Database versus files for Images

This is a dead topic for sure, but one of the bad web development habits I had picked up was that storing everything in a database made things easier.

I actually put some effort into thinking this through. For me it was a case of management. I didn’t want to have to worry about two data stores for application-generated data. In otherwords, the data in the database was all generated via my web application (either by myself or others who worked on the product, or by end users). Having to also remember that there were select files as well seemed like a disaster.

Most frameworks, correctly assume you’ll upload files to a filesystem. I never fully understood this until I thought about how I’d speed things up when the time comes to speed things up. Django forces you to think that way.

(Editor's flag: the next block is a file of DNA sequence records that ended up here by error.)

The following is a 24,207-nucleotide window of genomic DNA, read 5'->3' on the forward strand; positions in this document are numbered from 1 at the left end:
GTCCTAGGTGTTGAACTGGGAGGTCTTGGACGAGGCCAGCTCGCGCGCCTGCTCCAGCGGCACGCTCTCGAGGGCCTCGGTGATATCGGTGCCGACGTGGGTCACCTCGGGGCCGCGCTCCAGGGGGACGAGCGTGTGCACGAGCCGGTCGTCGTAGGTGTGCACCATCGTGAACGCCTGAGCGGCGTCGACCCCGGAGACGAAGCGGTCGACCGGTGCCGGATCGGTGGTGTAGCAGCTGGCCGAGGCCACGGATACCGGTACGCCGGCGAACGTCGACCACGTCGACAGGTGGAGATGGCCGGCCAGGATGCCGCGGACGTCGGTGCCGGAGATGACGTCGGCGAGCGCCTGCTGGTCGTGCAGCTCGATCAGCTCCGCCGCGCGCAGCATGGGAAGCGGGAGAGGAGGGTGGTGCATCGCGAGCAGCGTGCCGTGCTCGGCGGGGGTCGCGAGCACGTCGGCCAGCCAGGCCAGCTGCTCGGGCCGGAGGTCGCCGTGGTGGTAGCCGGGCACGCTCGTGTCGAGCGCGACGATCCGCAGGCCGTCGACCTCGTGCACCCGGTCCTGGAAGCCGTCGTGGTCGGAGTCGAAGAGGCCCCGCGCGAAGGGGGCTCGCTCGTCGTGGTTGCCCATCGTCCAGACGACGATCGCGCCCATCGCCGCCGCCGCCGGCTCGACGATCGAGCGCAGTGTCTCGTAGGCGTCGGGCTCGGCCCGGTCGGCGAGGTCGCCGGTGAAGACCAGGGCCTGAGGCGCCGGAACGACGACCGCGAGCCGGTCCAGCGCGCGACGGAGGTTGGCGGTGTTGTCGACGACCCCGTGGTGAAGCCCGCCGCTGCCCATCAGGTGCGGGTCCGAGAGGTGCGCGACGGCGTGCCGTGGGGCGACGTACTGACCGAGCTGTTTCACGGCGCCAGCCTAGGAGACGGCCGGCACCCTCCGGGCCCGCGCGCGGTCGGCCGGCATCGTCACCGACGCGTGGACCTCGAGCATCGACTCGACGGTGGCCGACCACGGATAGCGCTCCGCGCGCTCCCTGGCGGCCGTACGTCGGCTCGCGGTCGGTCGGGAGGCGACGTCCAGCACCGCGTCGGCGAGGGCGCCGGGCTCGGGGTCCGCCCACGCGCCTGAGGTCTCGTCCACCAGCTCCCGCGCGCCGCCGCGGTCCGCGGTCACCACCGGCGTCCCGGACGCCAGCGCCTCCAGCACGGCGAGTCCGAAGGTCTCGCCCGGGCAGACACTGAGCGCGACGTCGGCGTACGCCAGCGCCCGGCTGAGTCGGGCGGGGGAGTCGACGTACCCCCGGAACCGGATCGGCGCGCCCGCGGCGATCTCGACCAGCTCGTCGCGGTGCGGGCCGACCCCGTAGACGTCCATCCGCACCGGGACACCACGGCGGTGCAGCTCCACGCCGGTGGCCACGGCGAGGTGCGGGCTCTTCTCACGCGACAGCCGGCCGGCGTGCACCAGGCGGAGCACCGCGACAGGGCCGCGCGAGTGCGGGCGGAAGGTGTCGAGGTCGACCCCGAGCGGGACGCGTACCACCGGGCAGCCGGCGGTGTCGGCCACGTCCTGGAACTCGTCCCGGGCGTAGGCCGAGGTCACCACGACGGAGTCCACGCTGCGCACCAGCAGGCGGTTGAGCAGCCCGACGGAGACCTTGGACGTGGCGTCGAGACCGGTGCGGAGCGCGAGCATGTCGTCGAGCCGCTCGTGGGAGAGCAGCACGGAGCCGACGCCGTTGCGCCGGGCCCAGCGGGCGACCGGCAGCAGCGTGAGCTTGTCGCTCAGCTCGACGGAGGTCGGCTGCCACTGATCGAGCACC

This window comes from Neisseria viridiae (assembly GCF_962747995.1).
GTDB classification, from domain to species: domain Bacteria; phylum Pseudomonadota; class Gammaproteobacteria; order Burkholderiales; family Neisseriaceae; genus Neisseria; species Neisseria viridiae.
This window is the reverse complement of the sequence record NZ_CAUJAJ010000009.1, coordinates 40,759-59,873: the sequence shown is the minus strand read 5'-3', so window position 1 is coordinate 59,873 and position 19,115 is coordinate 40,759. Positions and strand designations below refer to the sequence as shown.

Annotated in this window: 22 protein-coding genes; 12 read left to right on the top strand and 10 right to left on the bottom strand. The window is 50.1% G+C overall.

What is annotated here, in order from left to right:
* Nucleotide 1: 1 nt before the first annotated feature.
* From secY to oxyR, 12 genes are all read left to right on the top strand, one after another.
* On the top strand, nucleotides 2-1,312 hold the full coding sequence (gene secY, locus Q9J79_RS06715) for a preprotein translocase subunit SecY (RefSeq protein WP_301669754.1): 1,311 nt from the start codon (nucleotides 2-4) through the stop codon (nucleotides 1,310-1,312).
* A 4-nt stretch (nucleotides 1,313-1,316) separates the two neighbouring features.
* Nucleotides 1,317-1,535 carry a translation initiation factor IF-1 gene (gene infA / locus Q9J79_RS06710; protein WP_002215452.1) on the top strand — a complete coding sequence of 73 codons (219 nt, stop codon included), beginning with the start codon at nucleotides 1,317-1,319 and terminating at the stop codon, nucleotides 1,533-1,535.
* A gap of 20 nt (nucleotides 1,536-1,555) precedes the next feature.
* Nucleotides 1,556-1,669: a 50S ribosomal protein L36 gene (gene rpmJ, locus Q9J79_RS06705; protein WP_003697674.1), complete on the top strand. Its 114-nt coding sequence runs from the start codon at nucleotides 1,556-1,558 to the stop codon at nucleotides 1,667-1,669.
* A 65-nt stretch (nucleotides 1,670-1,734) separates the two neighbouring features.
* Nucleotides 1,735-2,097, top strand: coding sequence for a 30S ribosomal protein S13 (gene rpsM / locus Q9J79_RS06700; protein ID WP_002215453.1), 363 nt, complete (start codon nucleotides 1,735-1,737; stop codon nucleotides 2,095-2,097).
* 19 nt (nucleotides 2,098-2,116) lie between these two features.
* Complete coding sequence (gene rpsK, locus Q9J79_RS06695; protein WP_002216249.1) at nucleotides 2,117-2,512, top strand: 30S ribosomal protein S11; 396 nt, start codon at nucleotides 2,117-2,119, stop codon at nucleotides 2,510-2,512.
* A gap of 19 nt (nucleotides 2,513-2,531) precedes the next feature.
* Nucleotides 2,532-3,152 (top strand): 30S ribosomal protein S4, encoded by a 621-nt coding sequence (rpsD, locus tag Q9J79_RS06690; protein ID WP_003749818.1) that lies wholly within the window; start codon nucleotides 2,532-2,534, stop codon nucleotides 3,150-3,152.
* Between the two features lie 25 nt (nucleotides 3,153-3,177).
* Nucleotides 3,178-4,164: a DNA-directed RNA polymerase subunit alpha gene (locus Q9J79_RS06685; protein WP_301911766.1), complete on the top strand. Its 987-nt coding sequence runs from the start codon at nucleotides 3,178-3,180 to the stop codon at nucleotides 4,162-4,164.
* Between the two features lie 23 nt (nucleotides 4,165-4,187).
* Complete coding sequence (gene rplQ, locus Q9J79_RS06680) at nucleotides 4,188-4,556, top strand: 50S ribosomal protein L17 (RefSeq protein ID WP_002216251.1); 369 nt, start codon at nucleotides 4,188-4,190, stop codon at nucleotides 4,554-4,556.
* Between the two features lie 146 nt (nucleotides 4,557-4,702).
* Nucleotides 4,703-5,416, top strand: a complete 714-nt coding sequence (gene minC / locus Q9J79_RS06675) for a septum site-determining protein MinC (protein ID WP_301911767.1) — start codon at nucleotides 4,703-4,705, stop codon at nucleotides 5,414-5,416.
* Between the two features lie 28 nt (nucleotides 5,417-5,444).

Almost from the start Django encourages you to:

  1. Upload any binary content to the filesystem with pointers in a database
  2. Have a separate server, or even machine serve static content.

Furthermore in a cached environment or even an environment that utilizes a CDN, putting static content in one spot, including user-generated content, was a big win.

I’ve been porting an app from symfony to django for some time, and I had been serving images via the database. Immediately when I switched to the filesystem I saw a huge benefit. Not just a drop in database connections, but overall “zippiness” in the site.

We’ll see how well this performs in the real world, but I am quite sure that I learned my lesson.